But those markets also fund local governments, schools, roads and hospitals. The mainstream markets funded Apple and Microsoft, companies that developed life saving drugs, allowed a lot of people to buy homes and financed almost all of the innovative technologies that we take for granted.  Trillions of dollars worth of transactions take place every week in the mainstream capital markets. The overwhelming majority of those transactions settle without complaint or any reason for concern.

2) “Wall Street freezes out new businesses that deserve to get funding”

Reality: The key word here is “deserve.” Entrepreneurship has always been a core American value. A lot of entrepreneurs are passionate about their businesses.  But passion only gets you so far.  A lot of entrepreneurs fail because they do not have a good business plan, a good team or a good sense of what their market really wants.

Billions of dollars flow to new businesses every year.  There is actually more money available for small business in the US today than ever before and it is a lot easier to reach. The Small Business Administration (SBA) continues to make loans and groups like AngelList have made venture capital available where it was previously very hard to find.

3) “Crowdfunding democratizes the marketplace; it lets the little guy invest in great companies that were only available to wealthy investors”.

Reality: Most of the companies on crowdfunding websites have been or would be passed over by VCs and professional Angel investors. That money is cheaper to obtain and often comes with management and other assistance.  For many companies crowdfunding for capital is a last resort, not a first choice.  There are some good companies on crowdfunding websites, but the bulk would never be considered to be “great” by any standard and all come with a very high likelihood that investors will lose their money.

4) “People are being kept out of start-up investing and cannot profit from investing in the next Facebook”

Reality:  Show me the company listed on any crowdfunding platform that has the potential of becoming the next Facebook.  Facebook did not crowdfund for money and no crowdfunded company has approximated Facebook’s success.  It may happen or it may never happen.  Facebook, and Apple and others, all had IPOs which were open to all investors.  If there is a Facebook lurking on a crowdfunding website, it is currently hidden among a lot of offerings that I believe are absolute crap.

5) “Millions of people would invest in crowdfunding if they understood it and they eventually will”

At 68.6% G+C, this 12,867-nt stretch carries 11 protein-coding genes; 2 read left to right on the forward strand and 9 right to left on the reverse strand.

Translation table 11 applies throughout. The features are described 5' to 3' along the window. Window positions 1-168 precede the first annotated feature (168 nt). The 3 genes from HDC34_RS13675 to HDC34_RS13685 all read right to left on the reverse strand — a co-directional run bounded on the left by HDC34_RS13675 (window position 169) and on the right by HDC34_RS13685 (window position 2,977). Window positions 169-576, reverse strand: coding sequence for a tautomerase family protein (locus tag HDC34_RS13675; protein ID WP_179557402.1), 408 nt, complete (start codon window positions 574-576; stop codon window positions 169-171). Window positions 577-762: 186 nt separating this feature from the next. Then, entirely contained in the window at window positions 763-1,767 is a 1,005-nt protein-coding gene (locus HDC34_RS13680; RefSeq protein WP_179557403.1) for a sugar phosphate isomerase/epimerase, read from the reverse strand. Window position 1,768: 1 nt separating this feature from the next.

Reality:  This argument is usually used to convince people that the crowdfunding market will explode when people get the hang of it.  More than one crowdfunding “expert” has suggested that these regulations would open the crowdfunding market to as many as 220 million people in the US.  This, of course, ignores the fact that roughly 50% of US households live at or below the poverty line or are living paycheck to paycheck.

Yes, there is still a lot of disposable income in the US. The lines at Disneyland always seem to be long and the hotels in Las Vegas are perpetually full.  Both Disneyland and Las Vegas are selling instant gratification. Equity crowdfunding sites are not. The most successful crowdfunding sites are offering real estate to accredited investors seeking steady, passive income.  That is likely to continue.

6) “The crowd can discern good companies from bad ones”

Reality:  This is simply not true. Investors in the mainstream markets often depend on research analysts to parse through the financial and other information that companies present.  I have worked with investors for 40 years.  Most could not pass  the second mid-term exam that I used to give my freshman economics class. Most of the crowdfunding “experts” could not pass it either.

Even if the crowd spots a bad offering, there is no mechanism built in that would allow them to say so.  No portal has a place has a “comments” section next to any offering, nor would they be expected to have one.

7) “Due diligence is not necessary”

Reality:  I saw this statement in the very first article I ever read about crowdfunding. It was written by an attorney who claimed to be a crowdfunding “expert” and who wrote article after article on the subject although his resume indicated that he had never actually represented an issuer of securities or a broker/dealer.

Due diligence is how the platform or portal prevents the issuer from committing securities fraud.  There are good people who provide due diligence for the crowdfunding industry but there are many platforms and portals who do not even try to verify the claims that the issuers are making to investors. Due diligence protects the investors and it protects the platform or portal.

8) “There is very little fraud in crowdfunding”

Reality:  There have been only a handful of regulatory enforcement actions in the crowdfunding arena but more are clearly on the way.  Regulators use these actions to send a message about expected and aberrant behavior that the crowdfunding industry continues to ignore.